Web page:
This past Tuesday was the four-year anniversary of the Supreme Court ruling in the Citizens United v. Federal Election Commission case. This monumental decision, decided in a divided 5-4 vote by the Supreme Court, decided that the federal government couldn’t ban political spending by corporations or labor unions in candidate elections. The majority, including among them Chief Justice John Roberts Jr., agreed upon one of the basic principles of the first amendment: that government has no role regulating political speech. The four justices in dissent feared that the influence of corporate money in campaign advertisement will corrupt democracy.
This historic Supreme Court ruling overturned two precedents from earlier cases regarding campaign finance reform and regulation. The first was the 1990 Austin v. Michigan Chamber of Commerce decision that upheld restrictions on corporate spending to support or oppose political candidates. The issue was revisited over a decade later in the 2003 case McConnell v. Federal Election Commission, resulting in a decision that upheld a part of the Bipartisan Campaign Reform Act of 2002 that restricted campaign spending by corporations and unions.
Whether or not we think corporations have a right to unlimited spending in candidate elections, looking back on this ruling four years since it was handed down makes us realize that corporations have taken advantage of their new privileges and have made their voices heard. The way campaigns are funded has been changed forever by this ruling, placing control over how candidates are advertised into the hands of those with the most corporate power and money. This change has produced the super PAC (political action committee), which is a type of organization that collects campaign contributions from its own members and donates that money to campaigns for or against candidates, ballot initiatives, or legislation.
The ruling of the Citizens United case opened the way for formation of these super PACs, ultimately allowing wealthy individuals to spend whatever amount they desired on the advertisement of a certain candidate or bill that advocated or supported an issue they agreed with. The effect of super PACs on the spending of political campaigns has been huge, especially in the general election of 2012. According to the Center for Responsive Politics, the top-1 percent of super Pac donors accounted for 68 percent of all contributions made to super PACs in the 2012 election. Millionaires and billionaires are heavily investing in their political endeavors through the lax finance regulation created by this ruling, buying politicians who support their interests over the interests of the larger constituency.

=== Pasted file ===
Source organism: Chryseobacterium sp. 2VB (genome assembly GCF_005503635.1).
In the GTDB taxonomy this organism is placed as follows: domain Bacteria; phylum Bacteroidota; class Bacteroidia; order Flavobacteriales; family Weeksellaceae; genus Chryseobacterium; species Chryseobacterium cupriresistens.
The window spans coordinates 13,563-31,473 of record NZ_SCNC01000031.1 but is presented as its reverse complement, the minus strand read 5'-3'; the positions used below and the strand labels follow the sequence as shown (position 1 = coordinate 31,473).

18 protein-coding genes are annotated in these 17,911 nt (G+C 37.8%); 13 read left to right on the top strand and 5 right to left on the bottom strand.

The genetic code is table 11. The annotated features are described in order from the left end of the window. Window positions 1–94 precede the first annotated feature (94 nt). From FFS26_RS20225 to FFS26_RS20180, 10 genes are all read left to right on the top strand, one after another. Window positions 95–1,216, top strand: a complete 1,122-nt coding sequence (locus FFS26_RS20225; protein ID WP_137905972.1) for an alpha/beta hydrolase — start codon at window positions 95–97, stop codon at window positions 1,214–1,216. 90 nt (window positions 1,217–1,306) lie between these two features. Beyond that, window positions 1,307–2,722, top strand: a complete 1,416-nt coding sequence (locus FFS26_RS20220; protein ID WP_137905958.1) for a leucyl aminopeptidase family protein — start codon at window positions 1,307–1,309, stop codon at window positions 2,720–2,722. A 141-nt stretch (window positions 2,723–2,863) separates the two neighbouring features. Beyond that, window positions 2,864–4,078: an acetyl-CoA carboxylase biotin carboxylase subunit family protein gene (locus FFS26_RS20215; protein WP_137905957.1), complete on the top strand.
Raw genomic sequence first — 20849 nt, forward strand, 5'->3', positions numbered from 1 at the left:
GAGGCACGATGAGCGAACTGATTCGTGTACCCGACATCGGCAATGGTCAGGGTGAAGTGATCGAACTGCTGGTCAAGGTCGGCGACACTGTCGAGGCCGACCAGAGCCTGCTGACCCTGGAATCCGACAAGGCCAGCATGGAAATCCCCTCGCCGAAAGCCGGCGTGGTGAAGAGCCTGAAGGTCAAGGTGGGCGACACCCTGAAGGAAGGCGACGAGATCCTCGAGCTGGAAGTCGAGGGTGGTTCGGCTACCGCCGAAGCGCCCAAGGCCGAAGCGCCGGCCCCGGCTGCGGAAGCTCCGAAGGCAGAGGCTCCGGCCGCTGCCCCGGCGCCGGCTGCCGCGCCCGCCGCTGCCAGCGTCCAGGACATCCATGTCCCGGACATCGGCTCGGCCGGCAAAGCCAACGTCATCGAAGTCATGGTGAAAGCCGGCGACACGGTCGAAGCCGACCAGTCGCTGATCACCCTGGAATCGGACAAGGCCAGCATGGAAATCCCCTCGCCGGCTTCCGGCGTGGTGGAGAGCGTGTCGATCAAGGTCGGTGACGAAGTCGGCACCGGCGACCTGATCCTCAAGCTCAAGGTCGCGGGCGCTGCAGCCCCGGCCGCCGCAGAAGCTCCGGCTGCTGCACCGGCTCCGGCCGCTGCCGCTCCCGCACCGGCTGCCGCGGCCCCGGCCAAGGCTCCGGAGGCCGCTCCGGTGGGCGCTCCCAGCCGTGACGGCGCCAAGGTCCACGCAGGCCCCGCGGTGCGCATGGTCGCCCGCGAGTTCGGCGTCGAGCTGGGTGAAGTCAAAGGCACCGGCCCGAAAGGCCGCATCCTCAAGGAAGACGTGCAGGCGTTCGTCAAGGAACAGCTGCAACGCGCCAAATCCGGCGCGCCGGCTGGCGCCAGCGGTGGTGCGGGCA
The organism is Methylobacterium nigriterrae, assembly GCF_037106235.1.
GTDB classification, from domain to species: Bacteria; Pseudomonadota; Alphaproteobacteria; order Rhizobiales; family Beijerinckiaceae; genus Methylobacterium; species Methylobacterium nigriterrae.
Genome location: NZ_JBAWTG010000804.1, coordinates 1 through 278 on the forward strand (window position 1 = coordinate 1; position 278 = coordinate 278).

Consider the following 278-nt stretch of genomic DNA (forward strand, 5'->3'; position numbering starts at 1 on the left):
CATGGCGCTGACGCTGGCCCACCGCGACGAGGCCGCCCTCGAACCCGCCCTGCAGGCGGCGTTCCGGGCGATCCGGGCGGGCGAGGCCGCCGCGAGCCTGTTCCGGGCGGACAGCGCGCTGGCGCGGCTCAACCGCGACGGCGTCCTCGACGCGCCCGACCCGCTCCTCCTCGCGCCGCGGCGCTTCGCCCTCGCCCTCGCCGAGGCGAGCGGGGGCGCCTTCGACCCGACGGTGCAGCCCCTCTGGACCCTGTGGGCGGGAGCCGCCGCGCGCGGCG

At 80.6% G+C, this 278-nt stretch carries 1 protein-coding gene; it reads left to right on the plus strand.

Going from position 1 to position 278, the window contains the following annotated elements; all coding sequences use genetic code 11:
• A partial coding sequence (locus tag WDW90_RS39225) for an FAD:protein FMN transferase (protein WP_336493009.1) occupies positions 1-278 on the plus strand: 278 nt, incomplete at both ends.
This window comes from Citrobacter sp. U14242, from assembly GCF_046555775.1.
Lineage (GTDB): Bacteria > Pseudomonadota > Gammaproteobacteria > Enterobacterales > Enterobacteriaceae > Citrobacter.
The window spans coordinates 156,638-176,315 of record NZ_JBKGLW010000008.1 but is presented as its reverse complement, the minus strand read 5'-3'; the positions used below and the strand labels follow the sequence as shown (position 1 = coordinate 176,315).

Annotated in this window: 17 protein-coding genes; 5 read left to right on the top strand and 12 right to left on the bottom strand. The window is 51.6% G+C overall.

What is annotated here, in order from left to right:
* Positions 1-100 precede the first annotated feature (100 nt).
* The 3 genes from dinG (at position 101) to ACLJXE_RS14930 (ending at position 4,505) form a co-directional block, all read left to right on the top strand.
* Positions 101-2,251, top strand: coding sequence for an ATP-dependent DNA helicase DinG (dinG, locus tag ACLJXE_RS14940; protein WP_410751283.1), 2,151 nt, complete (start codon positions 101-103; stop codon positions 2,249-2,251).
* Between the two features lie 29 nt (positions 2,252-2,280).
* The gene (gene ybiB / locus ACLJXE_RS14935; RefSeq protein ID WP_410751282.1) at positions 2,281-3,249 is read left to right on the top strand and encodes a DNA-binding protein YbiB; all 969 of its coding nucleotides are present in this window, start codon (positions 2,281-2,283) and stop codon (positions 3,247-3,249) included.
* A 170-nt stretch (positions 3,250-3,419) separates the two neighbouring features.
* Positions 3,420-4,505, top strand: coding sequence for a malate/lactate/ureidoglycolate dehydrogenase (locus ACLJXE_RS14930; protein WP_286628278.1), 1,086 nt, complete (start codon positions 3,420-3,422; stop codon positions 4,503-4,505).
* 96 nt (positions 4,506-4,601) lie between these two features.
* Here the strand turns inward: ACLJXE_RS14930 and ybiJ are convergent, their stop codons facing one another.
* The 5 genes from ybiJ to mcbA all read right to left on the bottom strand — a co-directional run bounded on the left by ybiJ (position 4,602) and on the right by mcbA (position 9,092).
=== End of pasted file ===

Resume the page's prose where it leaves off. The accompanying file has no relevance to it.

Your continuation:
Independent spending in recent elections has soared as a result of the change in campaign finance reform from this Supreme Court decision. In the 2012 election, Senate races in Virginia, Wisconsin, and Indiana, along with six House races in Pennsylvania, California, Florida, Ohio, and Michigan, had independent corporations and nonprofits outspend both the candidate’s campaign and party. Not only that, but much of this kind of outside spending occurs with almost no donor disclosure. The Citizens United ruling allows nonprofits to spend as much as they want on independent campaign activity as long as they agree to the ruling’s lax tax laws, laws that do not require the disclosure of nonprofit donors. This ruling has unleashed major change in campaign finance and it’s turning out to be for the worst.
This new set of rules regarding corporate spending on candidate elections has changed the game of campaign finance. Both Democrats and Republicans are using these new regulations to their own political benefit while their constituents’ voice grows smaller and smaller. This new practice of corporate spending in politics does not seem to be something that is truly democratic. For those individuals with specific beliefs and fat pockets, any politician that advocates for their personal interests is as good as any to support in the next election regardless of whether that wealthy donor even lives in the same state as the candidate.
A ruling so controversial and with such drastic consequences even brings up the debate as to the effectiveness of our Supreme Court. The nine justices that make up the bench are nominated by US Presidents and confirmed by the Senate to serve a life term upholding and defending the constitution. Yet in many recent Supreme Court decisions, it seems as if the nomination process produces more loyalty to the party of the President who nominated them than loyalty to our most sacred documents and ideals. It’s rulings like these that remind us of the probability that the only unbiased branch of our federal government may follow an agenda after all.
The cases that make their way to the Supreme Court are of the utmost importance to the lives and rights of American citizens, with the rulings affecting our system of government and way of life more than we ever really know. The Citizens United ruling and the world of campaign finance may seem like boring topics of conversation, but its effects on America’s electoral democracy are enormous and obvious even just four years after the ruling. With the selection process of the Supreme Court seemingly set in stone, it is hard to fathom any major change to the often-biased decisions the nine justices agree upon. One definite thing is that the American public and the effectiveness of our government will continue to suffer from controversial rulings made on behalf of the small group of individuals who have the biggest checkbooks.

Brad Bachman

Staff Writer

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